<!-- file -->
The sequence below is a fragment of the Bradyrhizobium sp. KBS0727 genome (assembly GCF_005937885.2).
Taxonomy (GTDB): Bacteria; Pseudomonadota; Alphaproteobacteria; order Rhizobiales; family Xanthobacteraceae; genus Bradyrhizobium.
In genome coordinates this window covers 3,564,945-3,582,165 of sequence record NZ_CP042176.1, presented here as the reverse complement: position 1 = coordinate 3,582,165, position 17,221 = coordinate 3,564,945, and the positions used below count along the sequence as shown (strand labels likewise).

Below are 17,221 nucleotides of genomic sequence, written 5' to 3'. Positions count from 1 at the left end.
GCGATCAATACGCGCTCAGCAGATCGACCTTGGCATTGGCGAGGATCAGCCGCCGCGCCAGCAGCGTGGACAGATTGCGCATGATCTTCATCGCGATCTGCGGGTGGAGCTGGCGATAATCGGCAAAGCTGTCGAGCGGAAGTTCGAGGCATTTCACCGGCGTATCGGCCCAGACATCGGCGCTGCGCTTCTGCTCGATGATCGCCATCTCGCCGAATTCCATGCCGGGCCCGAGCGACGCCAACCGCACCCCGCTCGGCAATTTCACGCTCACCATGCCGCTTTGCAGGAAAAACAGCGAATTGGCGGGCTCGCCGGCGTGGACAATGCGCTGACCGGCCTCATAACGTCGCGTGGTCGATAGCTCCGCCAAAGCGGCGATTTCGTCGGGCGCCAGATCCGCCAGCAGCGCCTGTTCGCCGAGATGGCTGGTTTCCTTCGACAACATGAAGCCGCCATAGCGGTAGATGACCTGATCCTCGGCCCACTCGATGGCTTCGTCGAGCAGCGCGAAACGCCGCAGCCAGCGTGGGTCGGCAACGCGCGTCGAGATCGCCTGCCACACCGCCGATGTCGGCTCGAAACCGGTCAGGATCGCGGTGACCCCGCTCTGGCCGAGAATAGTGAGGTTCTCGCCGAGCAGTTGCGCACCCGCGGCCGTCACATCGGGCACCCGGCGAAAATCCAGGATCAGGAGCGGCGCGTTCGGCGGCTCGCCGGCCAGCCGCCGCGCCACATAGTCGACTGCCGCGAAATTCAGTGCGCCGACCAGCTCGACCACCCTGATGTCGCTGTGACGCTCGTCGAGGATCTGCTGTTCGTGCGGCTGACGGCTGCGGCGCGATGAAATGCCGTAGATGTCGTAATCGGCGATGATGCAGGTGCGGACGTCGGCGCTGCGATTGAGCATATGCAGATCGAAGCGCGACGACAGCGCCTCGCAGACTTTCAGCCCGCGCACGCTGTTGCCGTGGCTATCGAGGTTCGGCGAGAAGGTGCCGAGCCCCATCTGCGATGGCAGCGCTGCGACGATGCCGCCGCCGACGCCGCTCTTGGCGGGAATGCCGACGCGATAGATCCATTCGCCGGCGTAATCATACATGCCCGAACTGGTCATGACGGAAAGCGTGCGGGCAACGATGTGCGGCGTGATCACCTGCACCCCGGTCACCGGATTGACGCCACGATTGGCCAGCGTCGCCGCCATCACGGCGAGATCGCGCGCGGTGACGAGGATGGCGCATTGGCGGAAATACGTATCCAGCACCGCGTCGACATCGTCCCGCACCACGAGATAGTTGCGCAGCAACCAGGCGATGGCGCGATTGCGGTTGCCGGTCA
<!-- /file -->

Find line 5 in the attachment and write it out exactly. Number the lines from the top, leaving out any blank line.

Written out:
GCGATCAATACGCGCTCAGCAGATCGACCTTGGCATTGGCGAGGATCAGCCGCCGCGCCAGCAGCGTGGACAGATTGCGCATGATCTTCATCGCGATCTGCGGGTGGAGCTGGCGATAATCGGCAAAGCTGTCGAGCGGAAGTTCGAGGCATTTCACCGGCGTATCGGCCCAGACATCGGCGCTGCGCTTCTGCTCGATGATCGCCATCTCGCCGAATTCCATGCCGGGCCCGAGCGACGCCAACCGCACCCCGCTCGGCAATTTCACGCTCACCATGCCGCTTTGCAGGAAAAACAGCGAATTGGCGGGCTCGCCGGCGTGGACAATGCGCTGACCGGCCTCATAACGTCGCGTGGTCGATAGCTCCGCCAAAGCGGCGATTTCGTCGGGCGCCAGATCCGCCAGCAGCGCCTGTTCGCCGAGATGGCTGGTTTCCTTCGACAACATGAAGCCGCCATAGCGGTAGATGACCTGATCCTCGGCCCACTCGATGGCTTCGTCGAGCAGCGCGAAACGCCGCAGCCAGCGTGGGTCGGCAACGCGCGTCGAGATCGCCTGCCACACCGCCGATGTCGGCTCGAAACCGGTCAGGATCGCGGTGACCCCGCTCTGGCCGAGAATAGTGAGGTTCTCGCCGAGCAGTTGCGCACCCGCGGCCGTCACATCGGGCACCCGGCGAAAATCCAGGATCAGGAGCGGCGCGTTCGGCGGCTCGCCGGCCAGCCGCCGCGCCACATAGTCGACTGCCGCGAAATTCAGTGCGCCGACCAGCTCGACCACCCTGATGTCGCTGTGACGCTCGTCGAGGATCTGCTGTTCGTGCGGCTGACGGCTGCGGCGCGATGAAATGCCGTAGATGTCGTAATCGGCGATGATGCAGGTGCGGACGTCGGCGCTGCGATTGAGCATATGCAGATCGAAGCGCGACGACAGCGCCTCGCAGACTTTCAGCCCGCGCACGCTGTTGCCGTGGCTATCGAGGTTCGGCGAGAAGGTGCCGAGCCCCATCTGCGATGGCAGCGCTGCGACGATGCCGCCGCCGACGCCGCTCTTGGCGGGAATGCCGACGCGATAGATCCATTCGCCGGCGTAATCATACATGCCCGAACTGGTCATGACGGAAAGCGTGCGGGCAACGATGTGCGGCGTGATCACCTGCACCCCGGTCACCGGATTGACGCCACGATTGGCCAGCGTCGCCGCCATCACGGCGAGATCGCGCGCGGTGACGAGGATGGCGCATTGGCGGAAATACGTATCCAGCACCGCGTCGACATCGTCCCGCACCACGAGATAGTTGCGCAGCAACCAGGCGATGGCGCGATTGCGGTTGCCGGTCA